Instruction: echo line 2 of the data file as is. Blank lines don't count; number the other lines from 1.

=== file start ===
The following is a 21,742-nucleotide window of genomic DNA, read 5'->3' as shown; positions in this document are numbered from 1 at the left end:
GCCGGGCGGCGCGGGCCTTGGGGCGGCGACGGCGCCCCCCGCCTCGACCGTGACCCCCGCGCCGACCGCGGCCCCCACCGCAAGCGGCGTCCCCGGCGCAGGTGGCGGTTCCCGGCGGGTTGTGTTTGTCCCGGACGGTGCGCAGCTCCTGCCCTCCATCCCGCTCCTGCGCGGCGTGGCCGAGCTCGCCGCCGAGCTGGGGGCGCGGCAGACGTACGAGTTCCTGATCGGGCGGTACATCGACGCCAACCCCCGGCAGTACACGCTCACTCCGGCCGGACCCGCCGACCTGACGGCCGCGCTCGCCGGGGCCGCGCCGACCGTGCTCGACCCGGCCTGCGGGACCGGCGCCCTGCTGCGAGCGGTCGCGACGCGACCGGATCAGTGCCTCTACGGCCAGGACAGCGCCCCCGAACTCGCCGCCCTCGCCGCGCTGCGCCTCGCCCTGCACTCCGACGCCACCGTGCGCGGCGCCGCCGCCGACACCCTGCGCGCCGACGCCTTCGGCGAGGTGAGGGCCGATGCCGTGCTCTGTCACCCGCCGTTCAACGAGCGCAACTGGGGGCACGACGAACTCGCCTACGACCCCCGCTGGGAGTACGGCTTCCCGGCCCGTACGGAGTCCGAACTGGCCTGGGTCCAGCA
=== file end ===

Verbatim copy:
GCCGGGCGGCGCGGGCCTTGGGGCGGCGACGGCGCCCCCCGCCTCGACCGTGACCCCCGCGCCGACCGCGGCCCCCACCGCAAGCGGCGTCCCCGGCGCAGGTGGCGGTTCCCGGCGGGTTGTGTTTGTCCCGGACGGTGCGCAGCTCCTGCCCTCCATCCCGCTCCTGCGCGGCGTGGCCGAGCTCGCCGCCGAGCTGGGGGCGCGGCAGACGTACGAGTTCCTGATCGGGCGGTACATCGACGCCAACCCCCGGCAGTACACGCTCACTCCGGCCGGACCCGCCGACCTGACGGCCGCGCTCGCCGGGGCCGCGCCGACCGTGCTCGACCCGGCCTGCGGGACCGGCGCCCTGCTGCGAGCGGTCGCGACGCGACCGGATCAGTGCCTCTACGGCCAGGACAGCGCCCCCGAACTCGCCGCCCTCGCCGCGCTGCGCCTCGCCCTGCACTCCGACGCCACCGTGCGCGGCGCCGCCGCCGACACCCTGCGCGCCGACGCCTTCGGCGAGGTGAGGGCCGATGCCGTGCTCTGTCACCCGCCGTTCAACGAGCGCAACTGGGGGCACGACGAACTCGCCTACGACCCCCGCTGGGAGTACGGCTTCCCGGCCCGTACGGAGTCCGAACTGGCCTGGGTCCAGCA